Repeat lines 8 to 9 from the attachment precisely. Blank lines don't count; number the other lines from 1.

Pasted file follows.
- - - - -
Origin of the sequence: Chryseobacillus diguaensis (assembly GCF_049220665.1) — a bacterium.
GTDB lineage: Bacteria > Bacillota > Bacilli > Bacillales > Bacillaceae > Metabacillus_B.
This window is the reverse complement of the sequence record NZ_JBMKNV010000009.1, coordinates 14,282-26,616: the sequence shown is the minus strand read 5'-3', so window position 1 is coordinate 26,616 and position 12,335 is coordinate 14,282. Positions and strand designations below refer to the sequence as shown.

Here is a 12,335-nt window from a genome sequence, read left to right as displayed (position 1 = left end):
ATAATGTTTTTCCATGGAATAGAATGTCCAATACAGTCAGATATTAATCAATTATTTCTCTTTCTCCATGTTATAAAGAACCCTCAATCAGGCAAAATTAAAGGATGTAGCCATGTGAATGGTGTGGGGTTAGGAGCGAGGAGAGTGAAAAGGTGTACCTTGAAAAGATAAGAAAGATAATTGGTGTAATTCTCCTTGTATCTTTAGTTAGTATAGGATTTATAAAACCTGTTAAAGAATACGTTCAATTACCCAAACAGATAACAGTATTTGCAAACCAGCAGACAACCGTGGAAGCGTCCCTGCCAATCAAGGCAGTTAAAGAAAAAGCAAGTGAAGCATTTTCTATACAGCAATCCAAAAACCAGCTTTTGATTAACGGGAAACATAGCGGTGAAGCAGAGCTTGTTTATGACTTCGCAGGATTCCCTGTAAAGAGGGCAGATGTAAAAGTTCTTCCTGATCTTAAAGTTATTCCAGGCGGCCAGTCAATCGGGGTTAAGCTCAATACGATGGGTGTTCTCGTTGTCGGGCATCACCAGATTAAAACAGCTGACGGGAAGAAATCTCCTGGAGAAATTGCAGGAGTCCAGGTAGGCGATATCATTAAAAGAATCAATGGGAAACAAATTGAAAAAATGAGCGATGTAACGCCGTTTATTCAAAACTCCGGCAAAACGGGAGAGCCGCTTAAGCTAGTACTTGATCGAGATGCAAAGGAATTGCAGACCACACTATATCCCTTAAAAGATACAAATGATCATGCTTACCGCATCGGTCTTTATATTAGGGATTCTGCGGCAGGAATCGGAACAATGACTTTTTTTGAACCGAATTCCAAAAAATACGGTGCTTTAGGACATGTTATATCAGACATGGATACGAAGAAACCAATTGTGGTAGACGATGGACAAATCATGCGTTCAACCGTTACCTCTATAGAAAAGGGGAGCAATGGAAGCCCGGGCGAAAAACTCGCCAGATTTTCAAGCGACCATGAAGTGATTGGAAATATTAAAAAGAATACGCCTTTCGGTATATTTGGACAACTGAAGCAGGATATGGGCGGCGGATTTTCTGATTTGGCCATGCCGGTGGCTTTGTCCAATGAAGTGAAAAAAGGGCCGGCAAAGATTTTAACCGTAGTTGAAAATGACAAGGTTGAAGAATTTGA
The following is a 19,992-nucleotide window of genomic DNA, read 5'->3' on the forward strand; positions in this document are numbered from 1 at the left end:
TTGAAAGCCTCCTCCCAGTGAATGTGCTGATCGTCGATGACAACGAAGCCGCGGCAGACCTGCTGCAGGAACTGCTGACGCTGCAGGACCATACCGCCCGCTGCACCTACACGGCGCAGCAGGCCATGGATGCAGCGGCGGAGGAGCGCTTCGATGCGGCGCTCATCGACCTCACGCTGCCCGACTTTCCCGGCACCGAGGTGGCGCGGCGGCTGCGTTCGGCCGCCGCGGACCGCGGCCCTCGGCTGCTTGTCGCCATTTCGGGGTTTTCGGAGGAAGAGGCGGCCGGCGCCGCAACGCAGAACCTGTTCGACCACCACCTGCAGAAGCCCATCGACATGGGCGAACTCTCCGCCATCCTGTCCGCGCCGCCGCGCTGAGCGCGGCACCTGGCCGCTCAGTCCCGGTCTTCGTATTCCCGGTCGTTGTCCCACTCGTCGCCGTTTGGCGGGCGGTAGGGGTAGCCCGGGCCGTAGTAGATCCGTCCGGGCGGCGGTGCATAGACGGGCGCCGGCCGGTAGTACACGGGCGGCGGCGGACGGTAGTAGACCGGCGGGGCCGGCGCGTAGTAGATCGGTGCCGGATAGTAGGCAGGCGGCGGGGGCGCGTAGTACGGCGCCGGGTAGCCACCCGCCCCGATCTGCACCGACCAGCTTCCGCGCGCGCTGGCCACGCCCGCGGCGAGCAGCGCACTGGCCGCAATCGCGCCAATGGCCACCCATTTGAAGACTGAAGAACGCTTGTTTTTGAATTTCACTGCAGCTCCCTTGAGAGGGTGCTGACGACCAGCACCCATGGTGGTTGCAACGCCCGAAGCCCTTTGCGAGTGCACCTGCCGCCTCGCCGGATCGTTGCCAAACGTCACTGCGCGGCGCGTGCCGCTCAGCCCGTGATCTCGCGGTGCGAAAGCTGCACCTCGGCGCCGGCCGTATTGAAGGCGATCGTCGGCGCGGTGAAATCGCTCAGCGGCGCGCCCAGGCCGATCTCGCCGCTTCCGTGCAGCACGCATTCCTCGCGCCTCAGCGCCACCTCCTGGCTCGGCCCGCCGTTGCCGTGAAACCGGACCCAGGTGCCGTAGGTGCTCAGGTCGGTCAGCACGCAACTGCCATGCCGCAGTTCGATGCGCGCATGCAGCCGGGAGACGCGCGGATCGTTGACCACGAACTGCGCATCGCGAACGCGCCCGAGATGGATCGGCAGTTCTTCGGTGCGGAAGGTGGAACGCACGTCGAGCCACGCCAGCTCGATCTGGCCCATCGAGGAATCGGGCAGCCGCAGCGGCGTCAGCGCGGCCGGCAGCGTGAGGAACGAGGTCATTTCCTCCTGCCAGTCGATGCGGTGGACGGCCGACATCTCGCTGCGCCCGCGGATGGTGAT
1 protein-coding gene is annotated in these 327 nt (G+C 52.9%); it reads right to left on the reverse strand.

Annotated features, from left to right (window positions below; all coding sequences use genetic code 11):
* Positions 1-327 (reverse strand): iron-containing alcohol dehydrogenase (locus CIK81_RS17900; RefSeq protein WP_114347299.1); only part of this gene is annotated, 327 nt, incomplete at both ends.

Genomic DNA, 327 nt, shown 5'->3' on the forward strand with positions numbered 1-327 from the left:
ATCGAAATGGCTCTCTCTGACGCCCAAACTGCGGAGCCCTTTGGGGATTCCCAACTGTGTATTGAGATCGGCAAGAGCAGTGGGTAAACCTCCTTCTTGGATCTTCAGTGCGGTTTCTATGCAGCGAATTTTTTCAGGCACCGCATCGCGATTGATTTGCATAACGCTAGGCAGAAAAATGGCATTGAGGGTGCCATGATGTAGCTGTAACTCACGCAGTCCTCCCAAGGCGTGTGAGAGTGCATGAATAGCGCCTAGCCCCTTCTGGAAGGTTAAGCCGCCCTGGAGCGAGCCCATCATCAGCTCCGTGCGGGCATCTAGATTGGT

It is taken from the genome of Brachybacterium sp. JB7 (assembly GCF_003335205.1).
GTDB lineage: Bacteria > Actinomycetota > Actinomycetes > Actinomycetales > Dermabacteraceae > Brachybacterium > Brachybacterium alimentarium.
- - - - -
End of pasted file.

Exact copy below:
1 protein-coding gene is annotated in these 327 nt (G+C 52.9%); it reads right to left on the reverse strand.

Annotated features, from left to right (window positions below; all coding sequences use genetic code 11):